15 September 1944-9 May 1945:
Fortress Commandant Dunkirk, France.

Upon the Allied breakout from Normandy, Adolf Hitler ordered the French Atlantic and Channel coast ports to be held as “fortresses” to deny their use to the Allies and tie down enemy troops. Although the Canadian 1st Army cleared the Pas-de-Calais region of France and liberated the Channel ports of Le Havre, Dieppe, Boulogne, and Calais, the port of Dunkirk proved a much more stubborn obstacle. In early September 1944, the Anglo-Canadians completed the landward containment of the German garrison at Dunkirk. Prior to the containment, the majority of the German 226th Infantry Division had withdrawn into the Dunkirk perimeter and, along with Kriegsmarine and Army coastal artillery and other support units formed the heart of the fortress garrison. Under the command of Vizeadmiral Frisius, Fortress Dunkirk held out isolated and under siege from the landward side for the rest of the war.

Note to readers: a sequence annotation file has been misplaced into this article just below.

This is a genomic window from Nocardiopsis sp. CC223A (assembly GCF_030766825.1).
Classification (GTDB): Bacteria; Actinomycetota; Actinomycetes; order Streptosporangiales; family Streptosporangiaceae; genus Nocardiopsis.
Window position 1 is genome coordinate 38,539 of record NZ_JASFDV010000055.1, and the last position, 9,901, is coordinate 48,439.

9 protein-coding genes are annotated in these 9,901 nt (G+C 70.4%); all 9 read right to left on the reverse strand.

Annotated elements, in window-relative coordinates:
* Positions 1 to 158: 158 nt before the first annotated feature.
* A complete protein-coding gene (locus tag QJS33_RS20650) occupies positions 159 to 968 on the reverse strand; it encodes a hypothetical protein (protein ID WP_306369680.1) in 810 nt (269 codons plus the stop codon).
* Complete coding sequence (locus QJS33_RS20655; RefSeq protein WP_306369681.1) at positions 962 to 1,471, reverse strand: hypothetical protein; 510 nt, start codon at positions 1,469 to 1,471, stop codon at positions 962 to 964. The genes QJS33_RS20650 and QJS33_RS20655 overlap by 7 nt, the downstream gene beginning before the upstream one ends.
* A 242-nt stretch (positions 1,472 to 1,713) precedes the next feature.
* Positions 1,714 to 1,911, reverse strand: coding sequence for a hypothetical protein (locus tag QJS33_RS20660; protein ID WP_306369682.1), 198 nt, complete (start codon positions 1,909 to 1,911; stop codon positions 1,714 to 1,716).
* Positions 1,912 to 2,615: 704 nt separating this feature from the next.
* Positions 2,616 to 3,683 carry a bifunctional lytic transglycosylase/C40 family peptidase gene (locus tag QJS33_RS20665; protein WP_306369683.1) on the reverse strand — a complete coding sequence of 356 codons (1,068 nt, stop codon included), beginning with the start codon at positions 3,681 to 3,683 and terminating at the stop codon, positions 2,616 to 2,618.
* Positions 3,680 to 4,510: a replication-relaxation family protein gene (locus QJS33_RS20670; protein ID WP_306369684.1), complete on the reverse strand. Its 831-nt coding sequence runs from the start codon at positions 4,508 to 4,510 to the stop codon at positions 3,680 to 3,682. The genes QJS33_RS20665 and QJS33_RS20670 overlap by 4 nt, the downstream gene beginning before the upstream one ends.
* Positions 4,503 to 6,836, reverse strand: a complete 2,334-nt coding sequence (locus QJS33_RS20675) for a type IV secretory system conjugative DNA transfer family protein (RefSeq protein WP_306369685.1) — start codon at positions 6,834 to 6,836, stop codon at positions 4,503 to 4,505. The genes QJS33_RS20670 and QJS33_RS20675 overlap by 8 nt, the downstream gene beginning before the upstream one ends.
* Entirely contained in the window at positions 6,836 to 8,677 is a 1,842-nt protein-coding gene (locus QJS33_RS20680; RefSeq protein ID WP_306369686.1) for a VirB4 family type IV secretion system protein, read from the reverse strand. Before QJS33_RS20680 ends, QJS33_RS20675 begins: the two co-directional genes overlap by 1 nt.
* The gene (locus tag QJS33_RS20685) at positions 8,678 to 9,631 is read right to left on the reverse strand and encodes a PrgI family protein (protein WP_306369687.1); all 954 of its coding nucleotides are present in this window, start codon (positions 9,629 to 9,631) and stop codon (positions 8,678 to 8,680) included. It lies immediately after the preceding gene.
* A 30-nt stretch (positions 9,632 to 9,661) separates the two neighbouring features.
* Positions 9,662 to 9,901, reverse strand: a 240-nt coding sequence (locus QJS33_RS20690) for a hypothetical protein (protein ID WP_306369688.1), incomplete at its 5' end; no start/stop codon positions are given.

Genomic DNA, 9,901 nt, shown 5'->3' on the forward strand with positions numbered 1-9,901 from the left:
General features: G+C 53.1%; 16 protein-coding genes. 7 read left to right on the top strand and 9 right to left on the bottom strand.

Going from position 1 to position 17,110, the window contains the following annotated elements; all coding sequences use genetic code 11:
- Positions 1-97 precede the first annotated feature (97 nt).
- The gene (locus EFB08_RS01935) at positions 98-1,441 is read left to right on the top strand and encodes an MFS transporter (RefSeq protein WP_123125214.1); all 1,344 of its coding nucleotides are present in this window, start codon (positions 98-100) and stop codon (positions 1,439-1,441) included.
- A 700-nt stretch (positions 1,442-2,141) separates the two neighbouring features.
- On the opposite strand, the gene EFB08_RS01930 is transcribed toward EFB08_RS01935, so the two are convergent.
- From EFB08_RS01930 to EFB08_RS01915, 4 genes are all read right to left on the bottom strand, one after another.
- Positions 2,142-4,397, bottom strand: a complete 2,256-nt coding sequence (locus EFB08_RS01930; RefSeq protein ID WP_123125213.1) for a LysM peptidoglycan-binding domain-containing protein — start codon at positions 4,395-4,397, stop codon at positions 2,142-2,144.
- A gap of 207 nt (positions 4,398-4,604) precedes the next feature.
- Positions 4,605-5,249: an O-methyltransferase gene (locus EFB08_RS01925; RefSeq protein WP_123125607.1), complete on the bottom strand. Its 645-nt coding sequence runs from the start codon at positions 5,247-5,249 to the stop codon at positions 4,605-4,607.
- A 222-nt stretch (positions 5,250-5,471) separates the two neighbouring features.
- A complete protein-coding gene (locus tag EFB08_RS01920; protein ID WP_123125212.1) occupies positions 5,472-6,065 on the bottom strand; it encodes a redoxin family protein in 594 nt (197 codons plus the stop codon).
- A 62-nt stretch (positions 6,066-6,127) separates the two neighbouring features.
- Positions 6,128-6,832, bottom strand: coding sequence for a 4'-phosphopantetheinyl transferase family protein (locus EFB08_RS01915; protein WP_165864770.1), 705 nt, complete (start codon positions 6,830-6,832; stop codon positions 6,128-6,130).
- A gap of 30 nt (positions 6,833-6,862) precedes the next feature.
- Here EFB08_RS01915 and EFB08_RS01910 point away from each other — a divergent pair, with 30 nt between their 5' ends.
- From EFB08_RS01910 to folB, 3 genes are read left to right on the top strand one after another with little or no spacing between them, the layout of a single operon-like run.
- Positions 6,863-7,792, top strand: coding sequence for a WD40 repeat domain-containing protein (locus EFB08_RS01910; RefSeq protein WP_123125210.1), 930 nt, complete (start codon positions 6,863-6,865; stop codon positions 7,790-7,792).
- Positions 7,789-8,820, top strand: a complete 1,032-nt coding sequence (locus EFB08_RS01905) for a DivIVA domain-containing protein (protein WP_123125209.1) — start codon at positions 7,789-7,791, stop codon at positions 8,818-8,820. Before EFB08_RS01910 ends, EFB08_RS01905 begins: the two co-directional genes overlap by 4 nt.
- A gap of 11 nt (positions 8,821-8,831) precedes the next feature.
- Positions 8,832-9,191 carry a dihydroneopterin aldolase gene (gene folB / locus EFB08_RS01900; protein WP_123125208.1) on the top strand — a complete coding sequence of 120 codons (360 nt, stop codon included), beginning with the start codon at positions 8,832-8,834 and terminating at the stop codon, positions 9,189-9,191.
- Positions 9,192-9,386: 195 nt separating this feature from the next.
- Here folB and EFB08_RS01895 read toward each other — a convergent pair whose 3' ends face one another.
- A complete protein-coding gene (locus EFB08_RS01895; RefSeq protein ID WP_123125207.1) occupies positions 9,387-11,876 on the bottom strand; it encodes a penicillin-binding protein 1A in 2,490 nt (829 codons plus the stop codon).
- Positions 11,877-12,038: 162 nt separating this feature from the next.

On 8-9 October 1944, the Czechoslovak Independent Armored Brigade Group, commanded by General Alois Liška and subordinated to the 1st Canadian Army, arrived at the Dunkirk perimeter and took over from the British as the operational controlling element of the containment forces for the rest of the war.
On 5 April 1945, Frisius launched Operation “Blücher,” a raid in force against the Canadian and Czech positions around his perimeter. The raid so surprised the British command that it blew all the bridges over the canals in the area near the town and 25 miles away. Although the Allies counterattacked under heavy air cover, they failed to dislodge the Germans from their newly established positions.
On 9 May 1945—the formal capitulation of Germany—Vizeadmiral Frisius surrendered Fortress Dunkirk to General Liška at Wormhoudt.


MfG Michi